Embrace Beijing and pay ministers more, ex-leader Tung Chee-hwa urges Hong Kong

Training and higher pay would raise ministerial standards, Tung Chee-hwa says, and city has ‘everything to gain’ through closer mainland ties

PUBLISHED : Friday, 23 June, 2017, 8:23am
UPDATED : Friday, 23 June, 2017, 11:28am

Hong Kong’s first post-colonial leader, Tung Chee-hwa, has urged the city to groom ministerial talent and forge closer ties with the mainland, saying it has “everything to gain when things work well with China and everything to lose when we don’t work with China”.

In a rare admission during an exclusive interview with the Post, the former chief executive noted the difficulty in recruiting talent from outside the civil service for top positions under the ministerial system he created 15 years ago, blaming it on unattractive pay packages, political division and lack of training.

Why Carrie Lam needs to prove herself before she can lure talent to Hong Kong’s governing team

Tung introduced the Principal Officials Accountability System in 2002 to improve governance and attract talent from the private sector. It allowed the chief executive to fill ministerial posts with political appointees instead of being restricted to a talent pool of career bureaucrats.

Tung Chee-hwa: the whole world is trying to ride on China’s economic progress ... why shouldn’t Hong Kong?

The idea was that politically appointed top officials would be more sensitive to public expectations in policymaking, as their job would depend on ability rather than seniority with a civil servant’s iron rice bowl mentality.

That philosophy saw Tung recruit five outsiders for his governing team. By contrast, incoming leader Carrie Lam Cheng Yuet-ngor’s cabinet, which will be sworn in on July 1 on the 20th anniversary of Hong Kong’s handover from British to Chinese rule, is dominated by either incumbents or internal promotees.

The pay is not high enough. You look at Singapore, what the pay is
Tung Chee-hwa, former chief executive

Tung, now an elder statesman as vice-chairman of China’s top political advisory body, rejected concerns that the system he started had failed.

“The pay is not high enough. You look at Singapore, what the pay is,” he said. “If I’m 50 years old, I want to contribute to Hong Kong, I come, I take a salary cut and I work for five years, and the newspapers beat me to death. And then he loses the job and he can’t do it.”

He identified “too much filibustering” by opposition lawmakers as one deterrent.

“There is no talent. You know, we don’t have a public policy school in Hong Kong. Why don’t all the newspapers say, ‘headline: please, public policy school, first priority’. How do you train all these people,” Tung said, sounding emotional.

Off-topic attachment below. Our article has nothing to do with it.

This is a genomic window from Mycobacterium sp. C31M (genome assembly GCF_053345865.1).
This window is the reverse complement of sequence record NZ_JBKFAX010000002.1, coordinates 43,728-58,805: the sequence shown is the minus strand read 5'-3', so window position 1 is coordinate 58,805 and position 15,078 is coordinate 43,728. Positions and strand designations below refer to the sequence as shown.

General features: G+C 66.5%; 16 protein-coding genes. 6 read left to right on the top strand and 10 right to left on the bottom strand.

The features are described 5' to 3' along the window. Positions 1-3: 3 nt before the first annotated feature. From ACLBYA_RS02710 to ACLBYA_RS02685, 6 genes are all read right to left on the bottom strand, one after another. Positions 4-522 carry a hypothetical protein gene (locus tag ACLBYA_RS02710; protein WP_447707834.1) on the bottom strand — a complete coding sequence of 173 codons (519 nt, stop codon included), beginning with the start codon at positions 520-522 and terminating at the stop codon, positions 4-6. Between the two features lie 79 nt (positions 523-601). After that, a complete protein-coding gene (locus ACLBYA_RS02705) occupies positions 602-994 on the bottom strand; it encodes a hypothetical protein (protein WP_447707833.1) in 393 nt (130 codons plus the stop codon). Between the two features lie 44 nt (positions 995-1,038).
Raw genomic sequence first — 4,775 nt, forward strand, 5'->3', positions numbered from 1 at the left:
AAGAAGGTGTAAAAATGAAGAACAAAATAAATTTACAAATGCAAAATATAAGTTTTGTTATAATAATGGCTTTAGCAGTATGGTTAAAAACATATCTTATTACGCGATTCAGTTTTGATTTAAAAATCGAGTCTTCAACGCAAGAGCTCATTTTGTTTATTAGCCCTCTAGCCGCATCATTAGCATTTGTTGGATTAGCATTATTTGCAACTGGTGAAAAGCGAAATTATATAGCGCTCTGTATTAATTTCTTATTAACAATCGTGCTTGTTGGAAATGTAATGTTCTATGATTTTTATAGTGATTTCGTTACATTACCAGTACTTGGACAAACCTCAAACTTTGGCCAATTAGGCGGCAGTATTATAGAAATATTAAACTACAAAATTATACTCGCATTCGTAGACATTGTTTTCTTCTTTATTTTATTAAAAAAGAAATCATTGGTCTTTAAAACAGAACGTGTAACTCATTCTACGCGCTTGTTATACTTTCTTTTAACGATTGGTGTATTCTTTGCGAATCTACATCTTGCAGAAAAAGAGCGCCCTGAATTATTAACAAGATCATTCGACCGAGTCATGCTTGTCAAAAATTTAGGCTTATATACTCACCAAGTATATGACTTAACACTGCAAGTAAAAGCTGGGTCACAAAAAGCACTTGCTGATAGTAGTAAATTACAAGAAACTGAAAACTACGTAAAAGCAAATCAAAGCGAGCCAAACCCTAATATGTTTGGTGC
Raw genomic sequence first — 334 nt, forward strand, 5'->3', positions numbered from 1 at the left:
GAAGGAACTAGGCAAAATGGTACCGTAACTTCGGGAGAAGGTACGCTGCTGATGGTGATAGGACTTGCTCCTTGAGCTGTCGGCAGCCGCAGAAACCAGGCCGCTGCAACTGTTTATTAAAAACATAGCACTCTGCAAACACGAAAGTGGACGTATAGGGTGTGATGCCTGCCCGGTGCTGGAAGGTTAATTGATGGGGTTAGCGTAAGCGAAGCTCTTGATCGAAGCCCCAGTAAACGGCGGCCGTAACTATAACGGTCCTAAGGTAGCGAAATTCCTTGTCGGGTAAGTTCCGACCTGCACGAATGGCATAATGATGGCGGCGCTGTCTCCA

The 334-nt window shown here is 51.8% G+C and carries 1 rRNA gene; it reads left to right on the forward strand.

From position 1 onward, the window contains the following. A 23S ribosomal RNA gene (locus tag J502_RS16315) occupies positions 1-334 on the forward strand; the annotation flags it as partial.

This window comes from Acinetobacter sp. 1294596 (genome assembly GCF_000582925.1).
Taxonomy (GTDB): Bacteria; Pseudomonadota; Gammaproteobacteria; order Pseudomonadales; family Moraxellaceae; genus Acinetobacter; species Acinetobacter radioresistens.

‘Different crowd’ of mainland immigrants fill Hong Kong’s talent gap

Most of the city’s eight publicly funded universities have departments of public policy or administration, but the city has no dedicated school to help civil servants with on-the-job training or prepare talent for ministerial posts.

Starting from July, Hong Kong ministers’ monthly pay will be increased by 12.4 per cent from HK$298,100 to HK$335,100. The monthly salary of a minister in Singapore is about HK$514,000.

Hong Kong must get behind China’s vision to join the developed world

Tung would not be drawn into proposing how to fix the system for ministers, only saying the process could take “10 years, 15 years”. He also declined to reveal what advice he would give Lam, saying: “She is really competent, capable, experienced, and she takes decisions well.”

However, he had some advice for Hongkongers and opposition lawmakers, especially in the context of state leaders’ warnings against independence advocacy.

“Hong Kong has everything to gain when things work well with China; Hong Kong has everything to lose when we don’t work with China,” he said. “And [Beijing officials] are not asking for anything special. They are just saying, hey, ‘one country, two systems’. Will you look after the ‘one country’ aspect?”

As for concerns about interference in the city’s affairs, he said: “The central government doesn’t want to get involved in the day-to-day things. It’s only when it involves national security, sovereignty issues, [and] huge fundamental interest for the country.”